Friday, October 31, 2014

ARC REVIEW: The Melody of Light - M. L. Rice


You know what it was about this book that took my breath away? Had this plot arc originated in my head, I would have it written the exact same way. That doesn’t mean I loved this book to the ends of the earth and depths of hell, no. I just shared a fun fact with you.
Allow me to paraphrase: I don’t really like the way I write (with regards to a full-fledged novel) and I’m still trying to find my voice. But hey, tomorrow NaNoWriMo’s beginning, and I’m living in eternal hope.

Moving on.

Since I started with the writing style of this book, I might as well get over with it. I liked it (yay!) but didn’t love it – it felt like a really long short story. There was a prologue-ish sort of intro to the first chapter, and then the plot continues in a very thespian fashion – the whole novel is a flashback that brings the book to a full circle. The third person narrative brings in the drama-esque flair to the novel.  Only Aidan and Beth and to an extent Tori and Koji are actually fleshed out satisfyingly well; the others were merely acting their parts, and I couldn’t get a read on them. Maybe that’s the way it was intended to be, so no major judgement there. 

And The Melody of Light.You have no idea how much I’ve been berated, damned, harangued for my instinct to assume everything is crap and then search for proof that it’s good and find it and only then like it. So obviously, I mistrusted the title’s seemingly overly pandering title, until – wait for it – I found the reason to like it (and that reason made me go “Oh!”). I love the title now.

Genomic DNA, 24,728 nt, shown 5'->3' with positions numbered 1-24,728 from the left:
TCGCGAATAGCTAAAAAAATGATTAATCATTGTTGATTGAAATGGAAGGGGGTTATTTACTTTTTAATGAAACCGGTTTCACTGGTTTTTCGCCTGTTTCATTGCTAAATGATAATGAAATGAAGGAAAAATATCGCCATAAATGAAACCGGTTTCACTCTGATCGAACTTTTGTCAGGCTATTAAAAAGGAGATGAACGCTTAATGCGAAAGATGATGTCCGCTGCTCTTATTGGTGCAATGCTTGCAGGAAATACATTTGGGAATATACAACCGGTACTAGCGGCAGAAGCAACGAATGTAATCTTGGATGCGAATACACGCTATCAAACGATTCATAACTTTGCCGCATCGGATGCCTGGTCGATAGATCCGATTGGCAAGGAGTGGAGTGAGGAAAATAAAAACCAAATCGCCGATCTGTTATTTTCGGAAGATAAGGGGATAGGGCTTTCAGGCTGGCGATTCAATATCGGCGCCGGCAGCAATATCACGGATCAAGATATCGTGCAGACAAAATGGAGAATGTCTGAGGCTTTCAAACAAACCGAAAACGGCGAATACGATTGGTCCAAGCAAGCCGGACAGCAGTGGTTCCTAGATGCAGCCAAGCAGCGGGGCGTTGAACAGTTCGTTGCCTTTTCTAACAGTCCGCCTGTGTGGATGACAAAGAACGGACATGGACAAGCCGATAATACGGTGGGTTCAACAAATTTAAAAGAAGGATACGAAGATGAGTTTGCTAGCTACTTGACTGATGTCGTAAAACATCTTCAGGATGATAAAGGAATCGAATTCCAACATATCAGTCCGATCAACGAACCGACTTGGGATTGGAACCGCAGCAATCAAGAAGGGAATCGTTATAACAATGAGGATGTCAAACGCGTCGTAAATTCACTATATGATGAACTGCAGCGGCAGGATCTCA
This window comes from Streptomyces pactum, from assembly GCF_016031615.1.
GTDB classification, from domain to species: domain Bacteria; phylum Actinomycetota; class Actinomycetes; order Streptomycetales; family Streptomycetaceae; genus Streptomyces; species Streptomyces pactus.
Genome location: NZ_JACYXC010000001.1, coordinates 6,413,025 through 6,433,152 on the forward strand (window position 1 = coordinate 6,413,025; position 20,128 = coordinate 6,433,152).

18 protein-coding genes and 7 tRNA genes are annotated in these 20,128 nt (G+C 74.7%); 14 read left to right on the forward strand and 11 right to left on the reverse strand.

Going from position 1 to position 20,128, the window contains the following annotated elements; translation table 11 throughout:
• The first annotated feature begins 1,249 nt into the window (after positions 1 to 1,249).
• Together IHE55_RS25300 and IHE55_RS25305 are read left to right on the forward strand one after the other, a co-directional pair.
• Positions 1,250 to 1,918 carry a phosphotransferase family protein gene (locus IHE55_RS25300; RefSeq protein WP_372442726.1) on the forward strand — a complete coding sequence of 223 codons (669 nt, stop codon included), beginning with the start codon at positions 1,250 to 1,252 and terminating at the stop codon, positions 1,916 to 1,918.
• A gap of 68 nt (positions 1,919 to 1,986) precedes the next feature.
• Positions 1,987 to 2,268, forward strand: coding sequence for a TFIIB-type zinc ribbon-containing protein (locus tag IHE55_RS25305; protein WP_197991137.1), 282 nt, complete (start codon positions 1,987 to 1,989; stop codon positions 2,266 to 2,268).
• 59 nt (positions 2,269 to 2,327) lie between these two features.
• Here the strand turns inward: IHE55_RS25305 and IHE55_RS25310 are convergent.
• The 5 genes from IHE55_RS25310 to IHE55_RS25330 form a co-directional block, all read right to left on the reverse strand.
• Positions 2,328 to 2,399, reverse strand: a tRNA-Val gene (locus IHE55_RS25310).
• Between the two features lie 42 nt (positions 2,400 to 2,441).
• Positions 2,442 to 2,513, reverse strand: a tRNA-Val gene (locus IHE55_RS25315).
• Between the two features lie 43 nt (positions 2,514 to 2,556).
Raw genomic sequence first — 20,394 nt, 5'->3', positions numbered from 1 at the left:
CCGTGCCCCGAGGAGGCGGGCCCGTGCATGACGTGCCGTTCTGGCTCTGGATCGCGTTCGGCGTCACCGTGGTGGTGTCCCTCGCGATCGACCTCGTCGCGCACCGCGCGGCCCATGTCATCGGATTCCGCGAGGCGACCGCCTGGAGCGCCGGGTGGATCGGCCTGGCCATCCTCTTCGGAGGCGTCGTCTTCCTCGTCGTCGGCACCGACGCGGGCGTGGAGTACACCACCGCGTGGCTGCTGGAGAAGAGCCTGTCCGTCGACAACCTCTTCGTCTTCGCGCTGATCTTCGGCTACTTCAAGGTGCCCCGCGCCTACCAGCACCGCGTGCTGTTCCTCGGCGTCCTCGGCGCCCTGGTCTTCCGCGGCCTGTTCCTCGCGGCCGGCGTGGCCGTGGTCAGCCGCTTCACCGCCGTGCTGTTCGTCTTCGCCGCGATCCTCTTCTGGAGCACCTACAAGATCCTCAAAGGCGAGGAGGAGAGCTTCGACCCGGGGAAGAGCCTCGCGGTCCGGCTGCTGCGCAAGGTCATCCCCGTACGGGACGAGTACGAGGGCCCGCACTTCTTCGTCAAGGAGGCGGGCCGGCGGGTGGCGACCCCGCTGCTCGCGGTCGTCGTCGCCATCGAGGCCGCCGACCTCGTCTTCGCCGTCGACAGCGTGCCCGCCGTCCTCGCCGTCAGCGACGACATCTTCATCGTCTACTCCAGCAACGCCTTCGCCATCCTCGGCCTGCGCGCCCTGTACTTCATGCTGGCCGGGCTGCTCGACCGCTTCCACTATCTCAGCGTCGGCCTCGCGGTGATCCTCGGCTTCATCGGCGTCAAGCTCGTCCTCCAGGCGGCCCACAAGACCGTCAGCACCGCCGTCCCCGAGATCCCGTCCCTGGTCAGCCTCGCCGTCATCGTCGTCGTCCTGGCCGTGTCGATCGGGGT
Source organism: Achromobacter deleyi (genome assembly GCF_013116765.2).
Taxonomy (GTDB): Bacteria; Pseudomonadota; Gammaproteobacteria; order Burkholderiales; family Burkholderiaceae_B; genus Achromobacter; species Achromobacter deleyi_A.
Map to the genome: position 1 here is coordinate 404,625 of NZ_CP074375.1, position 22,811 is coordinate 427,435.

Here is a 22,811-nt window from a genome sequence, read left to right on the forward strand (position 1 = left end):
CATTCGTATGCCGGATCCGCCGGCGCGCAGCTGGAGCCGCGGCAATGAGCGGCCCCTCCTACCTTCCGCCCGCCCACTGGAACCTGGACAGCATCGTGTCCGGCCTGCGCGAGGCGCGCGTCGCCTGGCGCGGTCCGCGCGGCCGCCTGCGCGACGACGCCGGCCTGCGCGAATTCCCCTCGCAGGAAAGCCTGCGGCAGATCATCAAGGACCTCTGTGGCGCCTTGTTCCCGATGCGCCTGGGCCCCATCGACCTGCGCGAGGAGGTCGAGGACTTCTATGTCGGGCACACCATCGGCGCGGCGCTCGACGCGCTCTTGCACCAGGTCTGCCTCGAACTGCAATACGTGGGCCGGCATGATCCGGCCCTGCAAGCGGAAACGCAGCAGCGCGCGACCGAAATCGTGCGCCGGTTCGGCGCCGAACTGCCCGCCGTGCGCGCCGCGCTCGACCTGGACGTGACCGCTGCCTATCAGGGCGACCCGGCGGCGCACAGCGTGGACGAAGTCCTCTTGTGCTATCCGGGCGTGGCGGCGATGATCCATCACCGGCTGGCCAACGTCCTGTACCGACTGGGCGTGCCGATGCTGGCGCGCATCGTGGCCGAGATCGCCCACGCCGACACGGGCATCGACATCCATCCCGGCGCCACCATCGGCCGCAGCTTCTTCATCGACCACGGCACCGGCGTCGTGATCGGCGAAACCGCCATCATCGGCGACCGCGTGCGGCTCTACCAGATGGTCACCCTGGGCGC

Riley and Beth make a very realistic couple (not that I have any idea about the mechanics of lesbian couples, but these two rock the mechanics of a general realistic couple – I suspect that’s the author’s experience working out the finer details there). There is no shortage of soppy dialogues and everyone knows it (at one point Riley appoints Beth as the “beacon of light” in her dark life and then says, “it’s cheeseball, but true.”) But, I didn’t cringe at them, since they made sense. (Although I do wish they could have been phrased in a way that wasn’t cheeseball-ish.)

And Aidan. AIDAN. I could write poems and epics glorifying his name. He is the combination of what all the Weasley boys are (yes, I use present tense, I refuse to accept Fred’s dead, okay?) to Ginny, he is the Atticus and Jem double combo to Scout, he is the Darry and Soda to a (okay, forgive me) girly- Ponyboy. He ticks every box of “Are you the Perfect Older Brother to Problematic Sister?” and I LOVE him. Don’t worry, my feelings are very chaste and sisterly.

And then the ending happened, which should not have made me leak two tears because:
a) Hello, I read Chapter One, so I should have predicted this.
b) It gave me a la “Roth Was Trying To Create A Sensation When She Killed Off Tris In Allegiant” deja-vu. 
You know, when we are speaking of unnecessary deaths in YA-famous literature and all.

On that note, Happy Halloween people. I am virtually celebrating a Hollywood-Glorified-Almost-International-Observance-Because-India-Doesn’t-Effing-Observe-One. 
Can you see my Hermione Granger costume through that screen of yours? I treated myself with a laddoo, so ha.

VERDICT: 3.5 stars

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